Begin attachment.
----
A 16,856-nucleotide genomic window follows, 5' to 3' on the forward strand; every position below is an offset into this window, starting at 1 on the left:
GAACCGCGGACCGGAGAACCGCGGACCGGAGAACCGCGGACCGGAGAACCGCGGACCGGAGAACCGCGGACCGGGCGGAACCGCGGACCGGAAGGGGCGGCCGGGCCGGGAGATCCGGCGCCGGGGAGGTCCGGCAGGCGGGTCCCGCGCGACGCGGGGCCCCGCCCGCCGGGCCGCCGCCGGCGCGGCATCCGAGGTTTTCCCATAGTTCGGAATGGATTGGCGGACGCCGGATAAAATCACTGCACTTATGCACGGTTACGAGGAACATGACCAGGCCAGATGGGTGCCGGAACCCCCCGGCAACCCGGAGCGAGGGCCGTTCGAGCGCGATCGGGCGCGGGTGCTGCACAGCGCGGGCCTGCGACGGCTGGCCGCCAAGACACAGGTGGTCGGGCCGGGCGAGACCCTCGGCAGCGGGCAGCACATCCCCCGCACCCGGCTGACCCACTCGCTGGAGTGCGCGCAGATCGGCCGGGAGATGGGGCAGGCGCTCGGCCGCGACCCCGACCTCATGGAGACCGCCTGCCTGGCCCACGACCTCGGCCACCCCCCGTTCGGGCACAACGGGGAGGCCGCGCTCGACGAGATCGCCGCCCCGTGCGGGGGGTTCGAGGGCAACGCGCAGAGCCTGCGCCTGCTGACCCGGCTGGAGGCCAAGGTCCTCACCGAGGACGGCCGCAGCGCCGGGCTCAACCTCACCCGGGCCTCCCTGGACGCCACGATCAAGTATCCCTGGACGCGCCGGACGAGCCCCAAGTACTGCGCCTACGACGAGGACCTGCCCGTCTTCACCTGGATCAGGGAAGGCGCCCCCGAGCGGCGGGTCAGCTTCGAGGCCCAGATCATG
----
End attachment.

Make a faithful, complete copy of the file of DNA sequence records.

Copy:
A 16,856-nucleotide genomic window follows, 5' to 3' on the forward strand; every position below is an offset into this window, starting at 1 on the left:
GAACCGCGGACCGGAGAACCGCGGACCGGAGAACCGCGGACCGGAGAACCGCGGACCGGAGAACCGCGGACCGGGCGGAACCGCGGACCGGAAGGGGCGGCCGGGCCGGGAGATCCGGCGCCGGGGAGGTCCGGCAGGCGGGTCCCGCGCGACGCGGGGCCCCGCCCGCCGGGCCGCCGCCGGCGCGGCATCCGAGGTTTTCCCATAGTTCGGAATGGATTGGCGGACGCCGGATAAAATCACTGCACTTATGCACGGTTACGAGGAACATGACCAGGCCAGATGGGTGCCGGAACCCCCCGGCAACCCGGAGCGAGGGCCGTTCGAGCGCGATCGGGCGCGGGTGCTGCACAGCGCGGGCCTGCGACGGCTGGCCGCCAAGACACAGGTGGTCGGGCCGGGCGAGACCCTCGGCAGCGGGCAGCACATCCCCCGCACCCGGCTGACCCACTCGCTGGAGTGCGCGCAGATCGGCCGGGAGATGGGGCAGGCGCTCGGCCGCGACCCCGACCTCATGGAGACCGCCTGCCTGGCCCACGACCTCGGCCACCCCCCGTTCGGGCACAACGGGGAGGCCGCGCTCGACGAGATCGCCGCCCCGTGCGGGGGGTTCGAGGGCAACGCGCAGAGCCTGCGCCTGCTGACCCGGCTGGAGGCCAAGGTCCTCACCGAGGACGGCCGCAGCGCCGGGCTCAACCTCACCCGGGCCTCCCTGGACGCCACGATCAAGTATCCCTGGACGCGCCGGACGAGCCCCAAGTACTGCGCCTACGACGAGGACCTGCCCGTCTTCACCTGGATCAGGGAAGGCGCCCCCGAGCGGCGGGTCAGCTTCGAGGCCCAGATCATG